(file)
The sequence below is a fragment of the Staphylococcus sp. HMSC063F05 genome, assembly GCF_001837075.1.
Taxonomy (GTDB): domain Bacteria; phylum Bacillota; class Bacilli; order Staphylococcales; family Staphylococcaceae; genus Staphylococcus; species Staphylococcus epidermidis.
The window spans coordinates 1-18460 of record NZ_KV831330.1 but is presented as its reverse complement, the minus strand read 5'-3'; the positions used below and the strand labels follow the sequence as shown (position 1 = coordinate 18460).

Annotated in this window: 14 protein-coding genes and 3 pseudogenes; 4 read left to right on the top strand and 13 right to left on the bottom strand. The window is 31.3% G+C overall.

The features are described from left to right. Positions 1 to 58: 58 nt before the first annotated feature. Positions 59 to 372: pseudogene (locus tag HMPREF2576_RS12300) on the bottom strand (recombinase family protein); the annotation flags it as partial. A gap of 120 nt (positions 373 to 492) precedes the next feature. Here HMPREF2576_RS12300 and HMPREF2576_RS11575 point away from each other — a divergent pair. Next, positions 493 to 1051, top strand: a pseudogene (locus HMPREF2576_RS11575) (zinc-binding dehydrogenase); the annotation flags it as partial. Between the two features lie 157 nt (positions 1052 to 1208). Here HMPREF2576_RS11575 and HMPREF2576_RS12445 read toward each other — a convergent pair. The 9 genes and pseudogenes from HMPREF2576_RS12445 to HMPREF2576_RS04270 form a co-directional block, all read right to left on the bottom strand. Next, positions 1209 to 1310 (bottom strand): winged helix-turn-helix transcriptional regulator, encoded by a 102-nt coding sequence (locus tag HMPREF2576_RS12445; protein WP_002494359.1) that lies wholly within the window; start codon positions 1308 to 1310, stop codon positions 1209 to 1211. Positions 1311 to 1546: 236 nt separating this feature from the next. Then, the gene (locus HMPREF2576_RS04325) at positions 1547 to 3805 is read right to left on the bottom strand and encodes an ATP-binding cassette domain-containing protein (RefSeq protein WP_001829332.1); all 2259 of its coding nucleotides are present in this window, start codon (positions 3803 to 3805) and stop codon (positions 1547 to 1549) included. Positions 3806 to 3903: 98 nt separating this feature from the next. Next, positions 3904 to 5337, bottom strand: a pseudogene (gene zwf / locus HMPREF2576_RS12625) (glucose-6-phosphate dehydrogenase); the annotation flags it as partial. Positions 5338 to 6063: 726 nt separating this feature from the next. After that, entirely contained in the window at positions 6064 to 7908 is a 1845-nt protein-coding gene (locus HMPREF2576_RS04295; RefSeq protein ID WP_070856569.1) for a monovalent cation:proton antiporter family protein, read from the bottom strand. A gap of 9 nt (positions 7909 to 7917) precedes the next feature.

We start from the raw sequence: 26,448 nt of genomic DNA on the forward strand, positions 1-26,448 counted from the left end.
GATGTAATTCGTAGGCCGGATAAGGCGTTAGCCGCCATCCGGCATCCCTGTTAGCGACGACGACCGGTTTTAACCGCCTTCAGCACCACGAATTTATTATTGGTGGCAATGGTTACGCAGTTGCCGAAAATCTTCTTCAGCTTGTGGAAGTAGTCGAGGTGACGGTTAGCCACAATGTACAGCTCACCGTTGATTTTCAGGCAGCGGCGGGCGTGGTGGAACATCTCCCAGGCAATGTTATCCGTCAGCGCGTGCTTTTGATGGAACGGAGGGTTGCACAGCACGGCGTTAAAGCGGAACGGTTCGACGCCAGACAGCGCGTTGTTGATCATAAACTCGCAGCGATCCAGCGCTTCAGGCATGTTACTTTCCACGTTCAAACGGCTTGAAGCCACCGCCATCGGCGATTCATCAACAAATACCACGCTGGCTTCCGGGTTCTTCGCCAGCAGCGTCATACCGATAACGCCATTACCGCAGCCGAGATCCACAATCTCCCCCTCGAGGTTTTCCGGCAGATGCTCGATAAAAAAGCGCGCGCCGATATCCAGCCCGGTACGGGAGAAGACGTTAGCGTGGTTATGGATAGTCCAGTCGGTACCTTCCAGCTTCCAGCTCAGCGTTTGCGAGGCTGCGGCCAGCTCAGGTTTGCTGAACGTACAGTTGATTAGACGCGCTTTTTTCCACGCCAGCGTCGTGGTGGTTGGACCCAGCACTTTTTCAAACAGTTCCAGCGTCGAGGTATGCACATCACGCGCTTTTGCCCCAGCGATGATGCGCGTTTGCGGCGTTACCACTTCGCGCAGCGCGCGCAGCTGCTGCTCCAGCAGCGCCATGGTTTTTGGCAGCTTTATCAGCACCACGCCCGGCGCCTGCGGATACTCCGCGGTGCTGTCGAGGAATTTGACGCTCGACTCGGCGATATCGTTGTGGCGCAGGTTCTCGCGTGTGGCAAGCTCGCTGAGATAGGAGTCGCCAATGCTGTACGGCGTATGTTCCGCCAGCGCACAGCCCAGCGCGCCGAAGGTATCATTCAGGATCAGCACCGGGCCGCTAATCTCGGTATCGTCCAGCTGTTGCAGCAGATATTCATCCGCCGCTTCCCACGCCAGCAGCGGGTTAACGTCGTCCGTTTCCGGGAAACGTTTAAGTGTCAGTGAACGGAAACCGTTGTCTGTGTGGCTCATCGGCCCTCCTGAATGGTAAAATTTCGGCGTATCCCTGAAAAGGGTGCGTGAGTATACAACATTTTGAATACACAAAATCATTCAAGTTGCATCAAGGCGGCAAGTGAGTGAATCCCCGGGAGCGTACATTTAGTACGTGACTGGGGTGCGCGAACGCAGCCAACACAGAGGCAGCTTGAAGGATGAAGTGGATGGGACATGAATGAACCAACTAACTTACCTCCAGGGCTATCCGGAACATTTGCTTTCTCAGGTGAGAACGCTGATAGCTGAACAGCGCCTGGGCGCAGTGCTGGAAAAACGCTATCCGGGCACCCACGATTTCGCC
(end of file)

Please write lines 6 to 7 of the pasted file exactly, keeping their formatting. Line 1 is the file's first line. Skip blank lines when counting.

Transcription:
We start from the raw sequence: 26,448 nt of genomic DNA on the forward strand, positions 1-26,448 counted from the left end.
GATGTAATTCGTAGGCCGGATAAGGCGTTAGCCGCCATCCGGCATCCCTGTTAGCGACGACGACCGGTTTTAACCGCCTTCAGCACCACGAATTTATTATTGGTGGCAATGGTTACGCAGTTGCCGAAAATCTTCTTCAGCTTGTGGAAGTAGTCGAGGTGACGGTTAGCCACAATGTACAGCTCACCGTTGATTTTCAGGCAGCGGCGGGCGTGGTGGAACATCTCCCAGGCAATGTTATCCGTCAGCGCGTGCTTTTGATGGAACGGAGGGTTGCACAGCACGGCGTTAAAGCGGAACGGTTCGACGCCAGACAGCGCGTTGTTGATCATAAACTCGCAGCGATCCAGCGCTTCAGGCATGTTACTTTCCACGTTCAAACGGCTTGAAGCCACCGCCATCGGCGATTCATCAACAAATACCACGCTGGCTTCCGGGTTCTTCGCCAGCAGCGTCATACCGATAACGCCATTACCGCAGCCGAGATCCACAATCTCCCCCTCGAGGTTTTCCGGCAGATGCTCGATAAAAAAGCGCGCGCCGATATCCAGCCCGGTACGGGAGAAGACGTTAGCGTGGTTATGGATAGTCCAGTCGGTACCTTCCAGCTTCCAGCTCAGCGTTTGCGAGGCTGCGGCCAGCTCAGGTTTGCTGAACGTACAGTTGATTAGACGCGCTTTTTTCCACGCCAGCGTCGTGGTGGTTGGACCCAGCACTTTTTCAAACAGTTCCAGCGTCGAGGTATGCACATCACGCGCTTTTGCCCCAGCGATGATGCGCGTTTGCGGCGTTACCACTTCGCGCAGCGCGCGCAGCTGCTGCTCCAGCAGCGCCATGGTTTTTGGCAGCTTTATCAGCACCACGCCCGGCGCCTGCGGATACTCCGCGGTGCTGTCGAGGAATTTGACGCTCGACTCGGCGATATCGTTGTGGCGCAGGTTCTCGCGTGTGGCAAGCTCGCTGAGATAGGAGTCGCCAATGCTGTACGGCGTATGTTCCGCCAGCGCACAGCCCAGCGCGCCGAAGGTATCATTCAGGATCAGCACCGGGCCGCTAATCTCGGTATCGTCCAGCTGTTGCAGCAGATATTCATCCGCCGCTTCCCACGCCAGCAGCGGGTTAACGTCGTCCGTTTCCGGGAAACGTTTAAGTGTCAGTGAACGGAAACCGTTGTCTGTGTGGCTCATCGGCCCTCCTGAATGGTAAAATTTCGGCGTATCCCTGAAAAGGGTGCGTGAGTATACAACATTTTGAATACACAAAATCATTCAAGTTGCATCAAGGCGGCAAGTGAGTGAATCCCCGGGAGCGTACATTTAGTACGTGACTGGGGTGCGCGAACGCAGCCAACACAGAGGCAGCTTGAAGGATGAAGTGGATGGGACATGAATGAACCAACTAACTTACCTCCAGGGCTATCCGGAACATTTGCTTTCTCAGGTGAGAACGCTGATAGCTGAACAGCGCCTGGGCGCAGTGCTGGAAAAACGCTATCCGGGCACCCACGATTTCGCC